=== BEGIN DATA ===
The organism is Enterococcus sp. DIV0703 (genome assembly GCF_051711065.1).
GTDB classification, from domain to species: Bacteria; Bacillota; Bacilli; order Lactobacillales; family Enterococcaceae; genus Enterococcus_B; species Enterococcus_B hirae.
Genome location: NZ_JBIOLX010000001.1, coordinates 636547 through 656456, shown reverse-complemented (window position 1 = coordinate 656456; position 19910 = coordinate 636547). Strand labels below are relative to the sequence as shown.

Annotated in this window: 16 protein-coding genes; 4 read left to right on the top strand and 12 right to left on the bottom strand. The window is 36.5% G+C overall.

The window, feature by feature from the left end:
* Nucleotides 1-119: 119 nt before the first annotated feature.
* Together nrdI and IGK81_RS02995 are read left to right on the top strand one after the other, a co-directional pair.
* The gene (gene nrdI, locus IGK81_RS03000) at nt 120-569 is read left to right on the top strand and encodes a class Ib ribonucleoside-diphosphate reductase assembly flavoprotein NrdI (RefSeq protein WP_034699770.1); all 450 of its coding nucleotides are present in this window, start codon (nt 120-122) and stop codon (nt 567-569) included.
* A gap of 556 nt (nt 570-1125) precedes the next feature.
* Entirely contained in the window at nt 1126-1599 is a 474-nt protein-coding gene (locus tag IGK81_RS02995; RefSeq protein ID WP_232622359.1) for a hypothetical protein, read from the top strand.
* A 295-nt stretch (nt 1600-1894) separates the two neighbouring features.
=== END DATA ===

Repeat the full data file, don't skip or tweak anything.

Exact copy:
The organism is Enterococcus sp. DIV0703 (genome assembly GCF_051711065.1).
GTDB classification, from domain to species: Bacteria; Bacillota; Bacilli; order Lactobacillales; family Enterococcaceae; genus Enterococcus_B; species Enterococcus_B hirae.
Genome location: NZ_JBIOLX010000001.1, coordinates 636547 through 656456, shown reverse-complemented (window position 1 = coordinate 656456; position 19910 = coordinate 636547). Strand labels below are relative to the sequence as shown.

Annotated in this window: 16 protein-coding genes; 4 read left to right on the top strand and 12 right to left on the bottom strand. The window is 36.5% G+C overall.

The window, feature by feature from the left end:
* Nucleotides 1-119: 119 nt before the first annotated feature.
* Together nrdI and IGK81_RS02995 are read left to right on the top strand one after the other, a co-directional pair.
* The gene (gene nrdI, locus IGK81_RS03000) at nt 120-569 is read left to right on the top strand and encodes a class Ib ribonucleoside-diphosphate reductase assembly flavoprotein NrdI (RefSeq protein WP_034699770.1); all 450 of its coding nucleotides are present in this window, start codon (nt 120-122) and stop codon (nt 567-569) included.
* A gap of 556 nt (nt 570-1125) precedes the next feature.
* Entirely contained in the window at nt 1126-1599 is a 474-nt protein-coding gene (locus tag IGK81_RS02995; RefSeq protein ID WP_232622359.1) for a hypothetical protein, read from the top strand.
* A 295-nt stretch (nt 1600-1894) separates the two neighbouring features.